(This suggests a very interesting idea I've been pondering lately: that final causes are analogous to formal causes across time. I'm not sure I can say formal and final causes are exactly the same thing, one viewed across space and the across time, because as mentioned, conscious experience of change cannot be simply reduced to four-dimensionalism. As well, perhaps the way you're thinking about it is a clue to a line of reasoning like Aquinas's Fifth Way. Even acknowledging causes "inside" the frames, does the 4-D view make it more obvious that there must be an outside cause(r) too? It also raises the possibility of a new opportunity to show 4-D folks how the modern story of push-pull-efficient-causes doesn't work, and lead them a better philosophy — but then again, if quantum mechanics (which is scarcely weird at all on an A-T view) doesn't make them question it, probably nothing will.)

-David said...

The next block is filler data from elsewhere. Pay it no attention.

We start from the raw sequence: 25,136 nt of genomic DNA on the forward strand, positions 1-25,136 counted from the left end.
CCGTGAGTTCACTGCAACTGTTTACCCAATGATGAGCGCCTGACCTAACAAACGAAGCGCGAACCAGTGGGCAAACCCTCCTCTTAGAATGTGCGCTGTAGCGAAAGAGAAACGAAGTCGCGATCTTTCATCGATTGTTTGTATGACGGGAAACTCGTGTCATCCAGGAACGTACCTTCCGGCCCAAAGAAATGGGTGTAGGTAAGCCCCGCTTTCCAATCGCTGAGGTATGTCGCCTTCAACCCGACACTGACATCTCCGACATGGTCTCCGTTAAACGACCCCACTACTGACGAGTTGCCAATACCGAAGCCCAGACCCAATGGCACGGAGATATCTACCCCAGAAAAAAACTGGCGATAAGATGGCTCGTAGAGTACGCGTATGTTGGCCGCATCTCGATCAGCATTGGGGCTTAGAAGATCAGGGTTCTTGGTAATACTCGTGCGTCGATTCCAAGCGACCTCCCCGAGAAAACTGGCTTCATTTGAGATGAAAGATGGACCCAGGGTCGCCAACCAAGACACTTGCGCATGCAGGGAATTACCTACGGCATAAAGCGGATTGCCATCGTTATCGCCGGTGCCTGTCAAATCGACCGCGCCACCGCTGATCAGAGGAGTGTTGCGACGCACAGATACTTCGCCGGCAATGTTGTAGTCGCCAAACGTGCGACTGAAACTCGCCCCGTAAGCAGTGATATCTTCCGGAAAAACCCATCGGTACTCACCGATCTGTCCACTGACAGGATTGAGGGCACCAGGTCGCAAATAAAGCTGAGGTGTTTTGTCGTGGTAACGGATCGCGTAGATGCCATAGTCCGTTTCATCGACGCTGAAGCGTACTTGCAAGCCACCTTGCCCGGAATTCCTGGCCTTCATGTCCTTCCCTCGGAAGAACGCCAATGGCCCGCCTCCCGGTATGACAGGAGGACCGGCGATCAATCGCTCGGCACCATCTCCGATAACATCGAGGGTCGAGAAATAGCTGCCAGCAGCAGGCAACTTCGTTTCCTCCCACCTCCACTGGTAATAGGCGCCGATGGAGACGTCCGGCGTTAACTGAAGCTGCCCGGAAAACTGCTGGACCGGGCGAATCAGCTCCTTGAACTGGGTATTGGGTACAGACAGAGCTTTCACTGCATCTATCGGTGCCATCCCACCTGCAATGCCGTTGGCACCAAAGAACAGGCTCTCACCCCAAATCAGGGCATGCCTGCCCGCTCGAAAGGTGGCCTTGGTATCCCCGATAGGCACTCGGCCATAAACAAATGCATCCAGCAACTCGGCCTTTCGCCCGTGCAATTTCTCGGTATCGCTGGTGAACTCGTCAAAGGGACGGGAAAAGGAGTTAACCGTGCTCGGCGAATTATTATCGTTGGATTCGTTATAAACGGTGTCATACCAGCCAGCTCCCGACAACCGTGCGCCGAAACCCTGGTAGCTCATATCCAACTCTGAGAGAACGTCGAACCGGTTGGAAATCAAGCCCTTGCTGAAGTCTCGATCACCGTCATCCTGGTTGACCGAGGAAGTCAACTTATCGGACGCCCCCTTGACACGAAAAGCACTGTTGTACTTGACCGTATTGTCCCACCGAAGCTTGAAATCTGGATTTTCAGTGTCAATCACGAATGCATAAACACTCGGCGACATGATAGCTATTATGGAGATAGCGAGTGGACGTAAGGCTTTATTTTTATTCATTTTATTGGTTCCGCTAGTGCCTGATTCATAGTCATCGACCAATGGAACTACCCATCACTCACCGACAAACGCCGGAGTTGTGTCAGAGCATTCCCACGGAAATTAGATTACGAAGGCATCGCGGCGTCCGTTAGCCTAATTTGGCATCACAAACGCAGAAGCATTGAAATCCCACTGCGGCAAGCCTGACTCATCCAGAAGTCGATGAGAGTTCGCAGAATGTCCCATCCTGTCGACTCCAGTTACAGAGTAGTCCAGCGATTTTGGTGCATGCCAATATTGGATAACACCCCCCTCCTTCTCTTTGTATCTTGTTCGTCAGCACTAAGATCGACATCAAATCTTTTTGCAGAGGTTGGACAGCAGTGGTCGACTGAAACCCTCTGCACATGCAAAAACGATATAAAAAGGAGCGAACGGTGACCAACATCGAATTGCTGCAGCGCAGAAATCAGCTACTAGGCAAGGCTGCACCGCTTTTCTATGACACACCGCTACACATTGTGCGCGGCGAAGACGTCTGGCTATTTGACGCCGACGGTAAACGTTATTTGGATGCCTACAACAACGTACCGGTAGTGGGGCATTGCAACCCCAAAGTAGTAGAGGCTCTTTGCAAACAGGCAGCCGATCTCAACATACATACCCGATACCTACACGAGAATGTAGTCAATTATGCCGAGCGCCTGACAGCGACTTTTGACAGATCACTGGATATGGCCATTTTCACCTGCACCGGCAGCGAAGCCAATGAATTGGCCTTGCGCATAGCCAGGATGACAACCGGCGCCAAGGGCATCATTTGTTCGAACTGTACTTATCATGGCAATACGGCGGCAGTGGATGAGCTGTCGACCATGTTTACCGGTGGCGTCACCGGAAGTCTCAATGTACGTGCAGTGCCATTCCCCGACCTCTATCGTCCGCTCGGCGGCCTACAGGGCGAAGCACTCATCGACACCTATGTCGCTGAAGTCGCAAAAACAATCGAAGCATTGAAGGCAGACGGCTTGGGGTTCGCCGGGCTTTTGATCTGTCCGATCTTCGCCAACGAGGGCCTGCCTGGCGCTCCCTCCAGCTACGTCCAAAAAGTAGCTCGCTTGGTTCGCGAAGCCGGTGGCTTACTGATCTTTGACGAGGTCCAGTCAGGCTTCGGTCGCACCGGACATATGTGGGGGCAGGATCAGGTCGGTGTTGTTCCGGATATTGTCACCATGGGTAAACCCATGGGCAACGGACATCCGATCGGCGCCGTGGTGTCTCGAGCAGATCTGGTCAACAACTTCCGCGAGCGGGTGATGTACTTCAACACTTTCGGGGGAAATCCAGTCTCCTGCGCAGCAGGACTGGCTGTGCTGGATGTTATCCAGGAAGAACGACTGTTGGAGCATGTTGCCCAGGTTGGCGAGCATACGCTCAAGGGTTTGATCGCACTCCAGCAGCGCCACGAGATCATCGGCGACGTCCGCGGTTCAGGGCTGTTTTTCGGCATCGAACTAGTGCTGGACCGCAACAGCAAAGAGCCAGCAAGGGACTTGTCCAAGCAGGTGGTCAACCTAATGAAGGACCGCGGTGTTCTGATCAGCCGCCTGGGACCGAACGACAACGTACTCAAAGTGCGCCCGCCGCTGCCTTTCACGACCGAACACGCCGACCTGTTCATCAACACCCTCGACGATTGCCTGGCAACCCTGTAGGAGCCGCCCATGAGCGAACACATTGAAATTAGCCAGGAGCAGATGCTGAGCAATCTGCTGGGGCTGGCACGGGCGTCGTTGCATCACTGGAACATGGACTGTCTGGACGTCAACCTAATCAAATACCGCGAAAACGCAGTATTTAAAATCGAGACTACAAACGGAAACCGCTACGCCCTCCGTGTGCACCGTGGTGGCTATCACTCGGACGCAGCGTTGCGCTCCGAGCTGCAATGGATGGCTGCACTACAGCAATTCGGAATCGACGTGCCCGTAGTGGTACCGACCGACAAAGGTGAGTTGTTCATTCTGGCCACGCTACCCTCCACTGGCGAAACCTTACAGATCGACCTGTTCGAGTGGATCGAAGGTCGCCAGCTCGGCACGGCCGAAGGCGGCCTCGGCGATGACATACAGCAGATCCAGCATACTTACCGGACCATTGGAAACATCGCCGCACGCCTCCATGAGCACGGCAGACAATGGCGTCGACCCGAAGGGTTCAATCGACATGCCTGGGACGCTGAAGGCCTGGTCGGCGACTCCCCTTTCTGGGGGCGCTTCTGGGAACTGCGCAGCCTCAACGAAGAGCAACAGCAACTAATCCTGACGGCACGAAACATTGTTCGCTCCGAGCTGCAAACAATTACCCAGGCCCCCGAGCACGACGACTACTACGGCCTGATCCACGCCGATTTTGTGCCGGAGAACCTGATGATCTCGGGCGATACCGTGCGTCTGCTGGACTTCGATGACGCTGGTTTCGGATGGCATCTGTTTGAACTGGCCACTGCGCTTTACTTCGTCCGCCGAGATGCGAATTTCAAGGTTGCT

As for Barbour, maybe he is just nuts. Saying "change doesn't exist" to mean "...the way you think it does" makes (rhetorical) sense, but to say "change-O doesn't exist" is trivially refutable. You might say, "there's no such thing as solid matter", not to mean "there's no such thing as solid-P but there is such a thing as solid-E", but honestly to mean, "there's no such thing as solid-O, not only is your hypothesis of what makes things solid wrong, but your very awareness of solidity is an illusion!" Of course to mean that genuinely, you would be committed to claiming that we are all in fact thinking puddles, or something of the sort, and that our experiences of solidity are all false. That at least is possible, insofar as a hallucination is not a solid object, and thus replacing those experiences with hallucinations does not involve a contradiction.